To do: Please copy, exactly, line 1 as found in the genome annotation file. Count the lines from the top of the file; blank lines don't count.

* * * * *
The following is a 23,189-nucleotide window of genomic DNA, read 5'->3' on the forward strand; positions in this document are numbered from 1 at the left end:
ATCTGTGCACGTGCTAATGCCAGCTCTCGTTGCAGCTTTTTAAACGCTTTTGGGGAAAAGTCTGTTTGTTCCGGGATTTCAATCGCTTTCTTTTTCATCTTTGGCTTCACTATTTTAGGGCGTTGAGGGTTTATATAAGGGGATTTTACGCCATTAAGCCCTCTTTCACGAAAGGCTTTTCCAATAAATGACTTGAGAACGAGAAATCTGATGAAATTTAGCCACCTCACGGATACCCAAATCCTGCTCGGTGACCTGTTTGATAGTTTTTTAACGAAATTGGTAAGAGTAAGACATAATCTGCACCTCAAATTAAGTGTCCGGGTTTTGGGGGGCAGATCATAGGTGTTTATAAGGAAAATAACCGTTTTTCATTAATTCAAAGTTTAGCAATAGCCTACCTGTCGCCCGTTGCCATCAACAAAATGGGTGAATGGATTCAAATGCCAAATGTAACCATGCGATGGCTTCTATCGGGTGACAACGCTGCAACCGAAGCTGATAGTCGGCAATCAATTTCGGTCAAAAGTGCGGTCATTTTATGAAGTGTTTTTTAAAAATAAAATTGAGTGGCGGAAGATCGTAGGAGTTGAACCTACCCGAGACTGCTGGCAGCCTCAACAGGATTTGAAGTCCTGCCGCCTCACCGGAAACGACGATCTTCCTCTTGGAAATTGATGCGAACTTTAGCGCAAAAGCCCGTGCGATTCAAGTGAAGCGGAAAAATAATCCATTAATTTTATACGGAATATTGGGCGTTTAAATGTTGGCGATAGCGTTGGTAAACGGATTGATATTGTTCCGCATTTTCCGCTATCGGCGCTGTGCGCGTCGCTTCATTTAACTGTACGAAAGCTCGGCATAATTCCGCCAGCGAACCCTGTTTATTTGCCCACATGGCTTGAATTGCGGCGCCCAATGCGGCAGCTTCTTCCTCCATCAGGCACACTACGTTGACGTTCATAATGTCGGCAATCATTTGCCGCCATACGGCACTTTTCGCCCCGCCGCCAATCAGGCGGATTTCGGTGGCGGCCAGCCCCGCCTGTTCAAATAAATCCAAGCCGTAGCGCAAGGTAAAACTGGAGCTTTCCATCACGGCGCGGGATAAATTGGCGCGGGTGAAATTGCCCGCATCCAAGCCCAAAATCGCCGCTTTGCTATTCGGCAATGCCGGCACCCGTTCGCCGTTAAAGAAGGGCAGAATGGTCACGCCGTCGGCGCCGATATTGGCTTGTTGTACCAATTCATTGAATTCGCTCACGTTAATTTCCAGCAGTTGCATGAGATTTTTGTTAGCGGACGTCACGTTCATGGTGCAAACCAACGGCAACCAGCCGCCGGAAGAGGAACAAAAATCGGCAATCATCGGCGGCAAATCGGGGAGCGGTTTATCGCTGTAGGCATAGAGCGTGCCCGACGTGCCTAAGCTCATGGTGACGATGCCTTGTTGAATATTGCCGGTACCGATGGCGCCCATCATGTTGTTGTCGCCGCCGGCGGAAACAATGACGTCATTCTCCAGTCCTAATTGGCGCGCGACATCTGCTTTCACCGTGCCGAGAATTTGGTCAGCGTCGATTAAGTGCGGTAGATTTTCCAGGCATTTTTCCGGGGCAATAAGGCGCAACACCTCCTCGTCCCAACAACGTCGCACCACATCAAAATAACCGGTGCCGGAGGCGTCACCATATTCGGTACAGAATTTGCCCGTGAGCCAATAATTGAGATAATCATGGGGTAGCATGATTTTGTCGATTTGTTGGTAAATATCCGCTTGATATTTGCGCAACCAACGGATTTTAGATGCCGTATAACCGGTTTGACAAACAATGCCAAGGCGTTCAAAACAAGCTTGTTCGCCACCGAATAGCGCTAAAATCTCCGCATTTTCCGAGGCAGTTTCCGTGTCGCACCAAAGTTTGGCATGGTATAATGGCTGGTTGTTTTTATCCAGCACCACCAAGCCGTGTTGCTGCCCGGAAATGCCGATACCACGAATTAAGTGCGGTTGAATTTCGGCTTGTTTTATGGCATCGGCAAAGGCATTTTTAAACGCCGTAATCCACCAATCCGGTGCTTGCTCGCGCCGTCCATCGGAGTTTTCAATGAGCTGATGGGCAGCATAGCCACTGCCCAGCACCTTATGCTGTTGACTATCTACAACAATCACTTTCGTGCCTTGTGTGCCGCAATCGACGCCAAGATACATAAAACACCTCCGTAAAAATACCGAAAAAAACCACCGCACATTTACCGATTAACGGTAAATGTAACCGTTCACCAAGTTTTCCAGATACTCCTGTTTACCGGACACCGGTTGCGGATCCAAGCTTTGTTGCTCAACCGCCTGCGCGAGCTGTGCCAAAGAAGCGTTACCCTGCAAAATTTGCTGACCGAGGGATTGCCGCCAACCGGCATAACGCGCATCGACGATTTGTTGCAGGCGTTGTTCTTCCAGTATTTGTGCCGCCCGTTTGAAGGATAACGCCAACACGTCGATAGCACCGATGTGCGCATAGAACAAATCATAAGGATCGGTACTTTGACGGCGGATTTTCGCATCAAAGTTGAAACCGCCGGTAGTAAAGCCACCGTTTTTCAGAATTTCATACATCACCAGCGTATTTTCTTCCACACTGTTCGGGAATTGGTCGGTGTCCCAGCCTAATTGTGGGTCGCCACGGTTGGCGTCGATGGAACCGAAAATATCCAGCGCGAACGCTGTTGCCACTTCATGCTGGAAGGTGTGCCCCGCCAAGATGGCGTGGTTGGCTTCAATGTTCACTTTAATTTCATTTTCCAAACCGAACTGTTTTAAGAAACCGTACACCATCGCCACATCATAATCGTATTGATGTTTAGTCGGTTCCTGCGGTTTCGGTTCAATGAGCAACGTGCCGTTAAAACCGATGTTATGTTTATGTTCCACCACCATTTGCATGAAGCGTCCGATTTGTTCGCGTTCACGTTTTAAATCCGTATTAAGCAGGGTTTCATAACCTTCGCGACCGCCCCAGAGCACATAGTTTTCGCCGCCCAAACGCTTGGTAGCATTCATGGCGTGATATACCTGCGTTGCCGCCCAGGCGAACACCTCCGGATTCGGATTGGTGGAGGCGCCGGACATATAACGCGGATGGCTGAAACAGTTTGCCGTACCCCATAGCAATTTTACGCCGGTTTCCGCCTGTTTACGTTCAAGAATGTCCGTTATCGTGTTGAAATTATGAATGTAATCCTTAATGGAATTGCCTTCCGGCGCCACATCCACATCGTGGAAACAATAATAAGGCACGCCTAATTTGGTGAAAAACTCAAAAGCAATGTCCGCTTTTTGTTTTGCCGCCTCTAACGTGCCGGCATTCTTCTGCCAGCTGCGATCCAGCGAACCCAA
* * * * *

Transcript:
The following is a 23,189-nucleotide window of genomic DNA, read 5'->3' on the forward strand; positions in this document are numbered from 1 at the left end: